Comparison of clinical parameters, microbiological effects and calprotectin counts in gingival crevicular fluid between Er: YAG laser and conventional periodontal therapiesA split-mouth, single-blinded, randomized controlled trial


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Abstract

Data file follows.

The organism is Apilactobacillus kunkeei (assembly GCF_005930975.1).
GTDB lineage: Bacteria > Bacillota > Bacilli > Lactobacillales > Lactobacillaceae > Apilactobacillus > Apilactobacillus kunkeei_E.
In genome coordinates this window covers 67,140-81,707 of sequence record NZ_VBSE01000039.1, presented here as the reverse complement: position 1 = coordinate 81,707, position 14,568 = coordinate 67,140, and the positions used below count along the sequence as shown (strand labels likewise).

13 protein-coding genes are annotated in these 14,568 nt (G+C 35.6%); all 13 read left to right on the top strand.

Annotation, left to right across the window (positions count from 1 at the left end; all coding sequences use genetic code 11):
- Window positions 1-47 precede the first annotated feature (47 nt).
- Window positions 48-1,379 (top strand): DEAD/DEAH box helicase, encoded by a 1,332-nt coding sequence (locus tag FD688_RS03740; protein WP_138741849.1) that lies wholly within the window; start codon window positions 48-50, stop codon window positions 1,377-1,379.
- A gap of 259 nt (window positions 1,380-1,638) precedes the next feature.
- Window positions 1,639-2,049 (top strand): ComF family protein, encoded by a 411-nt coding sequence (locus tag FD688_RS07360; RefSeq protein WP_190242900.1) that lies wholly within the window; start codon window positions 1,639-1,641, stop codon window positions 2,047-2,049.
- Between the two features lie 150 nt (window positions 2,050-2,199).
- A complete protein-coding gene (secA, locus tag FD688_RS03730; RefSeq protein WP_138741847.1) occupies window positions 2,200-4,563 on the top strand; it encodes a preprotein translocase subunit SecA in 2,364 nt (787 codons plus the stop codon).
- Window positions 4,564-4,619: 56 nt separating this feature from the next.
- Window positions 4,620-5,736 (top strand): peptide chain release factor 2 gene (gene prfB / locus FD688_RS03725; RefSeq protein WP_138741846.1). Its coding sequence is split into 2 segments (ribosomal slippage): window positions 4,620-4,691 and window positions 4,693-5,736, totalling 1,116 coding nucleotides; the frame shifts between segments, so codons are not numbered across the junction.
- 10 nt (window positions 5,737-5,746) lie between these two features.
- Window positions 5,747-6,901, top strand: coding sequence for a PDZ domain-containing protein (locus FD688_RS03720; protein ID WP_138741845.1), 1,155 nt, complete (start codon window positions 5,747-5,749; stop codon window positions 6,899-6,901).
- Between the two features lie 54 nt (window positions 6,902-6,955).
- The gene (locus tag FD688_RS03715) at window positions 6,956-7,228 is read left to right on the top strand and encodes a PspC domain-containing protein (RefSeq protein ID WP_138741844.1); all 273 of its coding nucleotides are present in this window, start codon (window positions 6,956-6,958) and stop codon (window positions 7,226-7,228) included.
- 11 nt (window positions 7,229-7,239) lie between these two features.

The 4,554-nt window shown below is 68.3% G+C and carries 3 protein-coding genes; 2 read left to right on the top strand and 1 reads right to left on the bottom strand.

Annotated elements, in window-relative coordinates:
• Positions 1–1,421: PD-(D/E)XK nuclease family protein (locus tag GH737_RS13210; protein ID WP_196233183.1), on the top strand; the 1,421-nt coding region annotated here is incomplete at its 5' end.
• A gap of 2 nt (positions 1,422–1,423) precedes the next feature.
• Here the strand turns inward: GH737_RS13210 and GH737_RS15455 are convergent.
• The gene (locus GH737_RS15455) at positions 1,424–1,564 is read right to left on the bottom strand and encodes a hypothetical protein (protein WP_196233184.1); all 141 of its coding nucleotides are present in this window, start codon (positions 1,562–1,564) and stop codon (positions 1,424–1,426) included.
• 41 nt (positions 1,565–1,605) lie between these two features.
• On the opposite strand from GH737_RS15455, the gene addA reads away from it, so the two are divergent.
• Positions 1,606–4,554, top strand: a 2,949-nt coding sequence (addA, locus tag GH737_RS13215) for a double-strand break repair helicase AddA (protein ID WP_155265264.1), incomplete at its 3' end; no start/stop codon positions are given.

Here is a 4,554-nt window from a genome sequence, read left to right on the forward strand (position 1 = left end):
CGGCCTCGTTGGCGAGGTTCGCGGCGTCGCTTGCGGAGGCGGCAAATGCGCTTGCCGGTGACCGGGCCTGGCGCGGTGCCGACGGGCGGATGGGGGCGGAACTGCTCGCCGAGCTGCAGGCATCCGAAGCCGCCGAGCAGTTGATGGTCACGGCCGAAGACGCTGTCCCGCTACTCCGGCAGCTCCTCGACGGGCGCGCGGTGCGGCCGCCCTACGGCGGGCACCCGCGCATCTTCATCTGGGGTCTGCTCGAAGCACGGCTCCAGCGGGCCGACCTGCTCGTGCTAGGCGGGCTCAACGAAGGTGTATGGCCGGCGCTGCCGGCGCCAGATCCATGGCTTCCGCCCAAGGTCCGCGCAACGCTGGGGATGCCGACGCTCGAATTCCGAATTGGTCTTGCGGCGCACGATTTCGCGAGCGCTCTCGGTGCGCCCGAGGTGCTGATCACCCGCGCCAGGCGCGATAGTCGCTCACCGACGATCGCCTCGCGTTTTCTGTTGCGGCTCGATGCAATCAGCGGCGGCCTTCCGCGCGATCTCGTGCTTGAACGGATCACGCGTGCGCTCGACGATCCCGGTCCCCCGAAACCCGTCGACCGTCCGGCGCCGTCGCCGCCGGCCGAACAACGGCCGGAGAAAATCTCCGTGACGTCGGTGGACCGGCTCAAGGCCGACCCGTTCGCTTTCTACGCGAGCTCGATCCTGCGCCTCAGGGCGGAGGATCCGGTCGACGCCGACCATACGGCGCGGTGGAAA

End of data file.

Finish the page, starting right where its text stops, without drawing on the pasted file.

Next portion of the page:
Background:The erbium-doped yttrium, aluminum, and garnet (Er:YAG) laser is thought to be the most promising laser for periodontal treatment; however, its application is still under consideration. The aim of this study was to compare Er:YAG laser monotherapy with conventional scaling and root planing (SRP) for chronic periodontitis using clinical parameters, the detection rate of periodontal pathogens, and the calprotectin level in gingival crevicular fluid.Methods:Twenty-seven participants with moderate-to-advanced chronic periodontitis were included. In a split-mouth design, the 2 half-mouths of each participant were randomly assigned to Er:YAG laser or SRP (combination of ultrasonic and manual instruments) treatment. Clinical parameters were recorded at baseline, 6 weeks, and 3 and 6 months after treatment. At the same time points, gingival crevicular fluid was collected to analyze the detection rate of 6 periodontal pathogens by polymerase chain reaction and the levels of calprotectin by enzyme-linked immunosorbent assay.Results:Both treatment groups showed significant reductions in probing depth (PD), bleeding index (BI), and clinical attachment level (CAL) from baseline to 6 months. For sites with 4 mm ≤ PD ≤ 6 mm at baseline, SRP resulted in a greater reduction in PD and CAL than Er:YAG laser treatment, and the difference remained at 6 months post-treatment (P = .01 and P < .01, respectively). For sites with PD ≥7 mm at baseline, the clinical parameters showed similar results between the 2 groups. SRP resulted in a lower detection rate of Porphyromonas gingivalis at 6 months post-treatment. The levels of calprotectin were significantly decreased from baseline to 6 months in both groups, without a significant difference between the groups.Conclusion:For mild pockets, conventional SRP may still be the preferred choice. For deep pockets, Er:YAG laser treatment could be an effective alternative. Studies are needed to explore more advanced instruments and new application methods for the Er:YAG laser for periodontal treatment in deep pockets.

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